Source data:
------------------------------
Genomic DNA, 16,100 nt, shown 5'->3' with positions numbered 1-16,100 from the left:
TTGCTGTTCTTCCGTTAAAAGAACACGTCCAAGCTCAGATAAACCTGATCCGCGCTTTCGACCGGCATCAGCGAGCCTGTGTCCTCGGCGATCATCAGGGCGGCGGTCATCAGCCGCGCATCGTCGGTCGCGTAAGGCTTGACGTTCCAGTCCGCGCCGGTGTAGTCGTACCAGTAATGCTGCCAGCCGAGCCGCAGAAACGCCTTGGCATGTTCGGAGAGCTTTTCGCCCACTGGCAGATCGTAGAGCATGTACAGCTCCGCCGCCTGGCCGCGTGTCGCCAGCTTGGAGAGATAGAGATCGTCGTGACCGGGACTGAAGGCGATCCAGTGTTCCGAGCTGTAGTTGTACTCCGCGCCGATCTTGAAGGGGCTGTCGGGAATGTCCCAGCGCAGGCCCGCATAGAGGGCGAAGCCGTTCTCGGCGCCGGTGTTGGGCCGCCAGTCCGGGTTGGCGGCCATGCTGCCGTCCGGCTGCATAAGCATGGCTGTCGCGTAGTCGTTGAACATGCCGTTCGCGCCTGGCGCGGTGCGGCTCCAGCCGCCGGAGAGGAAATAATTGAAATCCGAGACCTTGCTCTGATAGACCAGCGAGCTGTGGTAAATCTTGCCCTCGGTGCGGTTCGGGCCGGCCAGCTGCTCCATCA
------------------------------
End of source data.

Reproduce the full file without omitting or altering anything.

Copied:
Genomic DNA, 16,100 nt, shown 5'->3' with positions numbered 1-16,100 from the left:
TTGCTGTTCTTCCGTTAAAAGAACACGTCCAAGCTCAGATAAACCTGATCCGCGCTTTCGACCGGCATCAGCGAGCCTGTGTCCTCGGCGATCATCAGGGCGGCGGTCATCAGCCGCGCATCGTCGGTCGCGTAAGGCTTGACGTTCCAGTCCGCGCCGGTGTAGTCGTACCAGTAATGCTGCCAGCCGAGCCGCAGAAACGCCTTGGCATGTTCGGAGAGCTTTTCGCCCACTGGCAGATCGTAGAGCATGTACAGCTCCGCCGCCTGGCCGCGTGTCGCCAGCTTGGAGAGATAGAGATCGTCGTGACCGGGACTGAAGGCGATCCAGTGTTCCGAGCTGTAGTTGTACTCCGCGCCGATCTTGAAGGGGCTGTCGGGAATGTCCCAGCGCAGGCCCGCATAGAGGGCGAAGCCGTTCTCGGCGCCGGTGTTGGGCCGCCAGTCCGGGTTGGCGGCCATGCTGCCGTCCGGCTGCATAAGCATGGCTGTCGCGTAGTCGTTGAACATGCCGTTCGCGCCTGGCGCGGTGCGGCTCCAGCCGCCGGAGAGGAAATAATTGAAATCCGAGACCTTGCTCTGATAGACCAGCGAGCTGTGGTAAATCTTGCCCTCGGTGCGGTTCGGGCCGGCCAGCTGCTCCATCA